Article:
3) Confirmation bias. Parents who choose not to vaccinate may also rely on confirmation bias to justify their decision, says Smith. “Confirmation bias is the tendency to interpret or focus on information which supports our existing beliefs,” she says. Although everyone falls victim to confirmation bias some of the time, parents who choose not to vaccinate “frequently turn a blind eye to the copious research and evidence that shows the necessity of vaccines, and instead focus on any evidence that supports what they believe in order to feel better about their decision,” Smith says.

4) Availability heuristic. “The availability heuristic is another common cognitive bias in which individuals tend towards remembering or rehashing rare or distant instances in which vaccines have failed, as opposed to understanding and retaining all the instances in which vaccines have worked and prevented illness,” Ghildayal says. “Media and social circles are much more likely to bring up these rare occurrences, so an individual is much more likely to have those cases in the front of their mind.”

5) Illusory correlation. The illusory correlation is a belief that a relationship exists between two variables when in reality, it probably doesn’t. “Parents may choose to believe that children who show symptoms of autism have been influenced by vaccinations, since the symptoms and the vaccinations tend to occur around the same time,” says Smith, even though the connection between autism and vaccinations has been debunked. “A preconceived belief about the connection between vaccination and autism leads parents to use any incidence where autism and vaccination co-occur to confirm their bias and to support their choice to not vaccinate.”

 
 
Foreign Affairs
http://www.foreignaffairs.com/
Accessed 23 Feb 2019
[No new, unique, relevant content]
 
 
Foreign Policy
http://foreignpolicy.com/
Accessed 23 Feb 2019
[No new, unique, relevant content]
 
 
The Guardian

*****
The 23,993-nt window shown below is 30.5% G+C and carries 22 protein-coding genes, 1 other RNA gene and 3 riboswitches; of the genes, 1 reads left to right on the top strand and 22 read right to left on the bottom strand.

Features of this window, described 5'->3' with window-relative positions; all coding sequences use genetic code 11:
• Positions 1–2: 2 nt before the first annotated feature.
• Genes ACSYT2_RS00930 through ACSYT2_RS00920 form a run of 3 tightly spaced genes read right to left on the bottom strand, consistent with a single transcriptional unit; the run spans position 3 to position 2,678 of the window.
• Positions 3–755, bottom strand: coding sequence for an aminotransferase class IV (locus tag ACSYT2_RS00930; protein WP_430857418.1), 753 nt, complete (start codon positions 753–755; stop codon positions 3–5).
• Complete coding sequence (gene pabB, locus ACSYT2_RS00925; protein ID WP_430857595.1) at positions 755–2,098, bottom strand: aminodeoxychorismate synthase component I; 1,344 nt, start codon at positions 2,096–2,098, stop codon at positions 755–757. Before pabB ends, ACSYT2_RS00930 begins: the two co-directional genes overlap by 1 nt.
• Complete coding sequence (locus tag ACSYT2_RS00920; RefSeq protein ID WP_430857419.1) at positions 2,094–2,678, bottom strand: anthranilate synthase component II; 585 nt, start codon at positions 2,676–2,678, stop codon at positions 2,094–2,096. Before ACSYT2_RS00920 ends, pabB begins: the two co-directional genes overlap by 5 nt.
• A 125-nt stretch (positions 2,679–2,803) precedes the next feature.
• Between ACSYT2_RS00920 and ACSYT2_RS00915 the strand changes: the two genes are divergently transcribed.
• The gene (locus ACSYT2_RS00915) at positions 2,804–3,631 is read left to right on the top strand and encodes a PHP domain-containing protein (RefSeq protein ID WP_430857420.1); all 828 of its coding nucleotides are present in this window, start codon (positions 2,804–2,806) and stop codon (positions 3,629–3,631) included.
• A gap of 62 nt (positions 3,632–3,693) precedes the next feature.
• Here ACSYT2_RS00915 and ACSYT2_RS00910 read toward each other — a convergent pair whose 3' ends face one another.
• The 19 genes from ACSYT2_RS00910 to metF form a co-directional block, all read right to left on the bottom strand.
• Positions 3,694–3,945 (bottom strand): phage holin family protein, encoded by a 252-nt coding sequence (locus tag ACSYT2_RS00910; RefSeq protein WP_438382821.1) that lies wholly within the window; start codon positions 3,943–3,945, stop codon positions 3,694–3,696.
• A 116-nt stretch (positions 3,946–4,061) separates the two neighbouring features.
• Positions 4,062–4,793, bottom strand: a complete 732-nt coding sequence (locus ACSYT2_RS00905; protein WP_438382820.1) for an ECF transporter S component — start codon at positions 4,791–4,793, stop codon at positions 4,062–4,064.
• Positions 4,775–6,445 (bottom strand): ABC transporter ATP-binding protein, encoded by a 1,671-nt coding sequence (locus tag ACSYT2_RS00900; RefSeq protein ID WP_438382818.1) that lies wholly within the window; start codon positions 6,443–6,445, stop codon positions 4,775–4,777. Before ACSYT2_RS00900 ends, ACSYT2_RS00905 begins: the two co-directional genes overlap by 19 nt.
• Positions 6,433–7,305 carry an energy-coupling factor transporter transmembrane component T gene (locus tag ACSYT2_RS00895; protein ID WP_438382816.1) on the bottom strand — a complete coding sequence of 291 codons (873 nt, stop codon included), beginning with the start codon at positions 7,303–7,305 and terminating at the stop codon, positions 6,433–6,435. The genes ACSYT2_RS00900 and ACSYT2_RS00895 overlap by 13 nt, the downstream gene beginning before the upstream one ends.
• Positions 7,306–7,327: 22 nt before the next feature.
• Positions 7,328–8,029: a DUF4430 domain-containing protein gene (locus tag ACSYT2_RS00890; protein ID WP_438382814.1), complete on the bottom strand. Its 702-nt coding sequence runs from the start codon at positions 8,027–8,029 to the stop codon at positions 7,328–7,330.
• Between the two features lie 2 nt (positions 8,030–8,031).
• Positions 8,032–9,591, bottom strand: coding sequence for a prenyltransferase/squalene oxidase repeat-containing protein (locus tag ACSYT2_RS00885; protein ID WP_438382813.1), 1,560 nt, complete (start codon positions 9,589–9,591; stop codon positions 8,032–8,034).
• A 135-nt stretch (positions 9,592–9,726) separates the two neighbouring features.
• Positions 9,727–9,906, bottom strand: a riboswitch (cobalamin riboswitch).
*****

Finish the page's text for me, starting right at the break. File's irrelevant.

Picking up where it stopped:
http://www.guardiannews.com/
Accessed 23 Feb 2019
Vaccines and immunisation
Opinion
The Guardian view on vaccination: a duty of public health
Editorial
The anti-vaxx movement arises from mistrust but threatens the physical health of society
Sun 17 Feb 2019
[See Milestones/Perspectives above for full text]
 
 
New Yorker
http://www.newyorker.com/
Accessed 23 Feb 2019
[No new, unique, relevant content]
 
 
New York Times
http://www.nytimes.com/
Accessed 23 Feb 2019
Health
Feb 23, 2019
Pinterest Restricts Vaccine Search Results to Curb Spread of Misinformation
Pinterest, a digital platform popular with parents, took an unusual step to crack down on the proliferation of anti-vaccination propaganda: It purposefully hobbled its search box.
Type “vaccine” into its search bar and nothing pops up. “Vaccination” or “anti-vax”? Also nothing.
Pinterest, which allows people to save pictures on virtual pinboards, is often used to find recipes for picky toddlers, baby shower décor or fashion trends, but it has also become a platform for anti-vaccination activists who spread misinformation on social media.
It is an especially effective way to reach parents: 80 percent of mothers and 38 percent of fathers in the United States are on Pinterest, according to 2017 data from comScore. The company has more than 250 million monthly active users and is expected to go public this year.
Other platforms like Facebook and YouTube have also been infiltrated with misinformation about vaccines, and are taking steps to combat it. One of YouTube’s policies is to demonetize anti-vaccine videos.
But only Pinterest, as first reported by The Wall Street Journal, has chosen to banish results associated with certain vaccine-related searches, regardless of whether the results might have been reputable.
“Right now, blocking results in search is a temporary solution to prevent people from encountering harmful misinformation,” said Jamie Favazza, a spokeswoman. The company said it was working with experts to develop a more tailored long-term approach.
The changes, which were not publicly announced, started in September and October.
 
 
Wall Street Journal
http://online.wsj.com/home-page?_wsjregion=na,us&_homepage=/home/us
Accessed 23 Feb 2019
[No new, unique, relevant content]
 
 
Washington Post
http://www.washingtonpost.com/
Accessed 23 Feb 2019
Some anti-vaccination parents cite religious exemptions. Measles outbreaks could change that.
Sarah Pulliam Bailey · Feb 21, 2019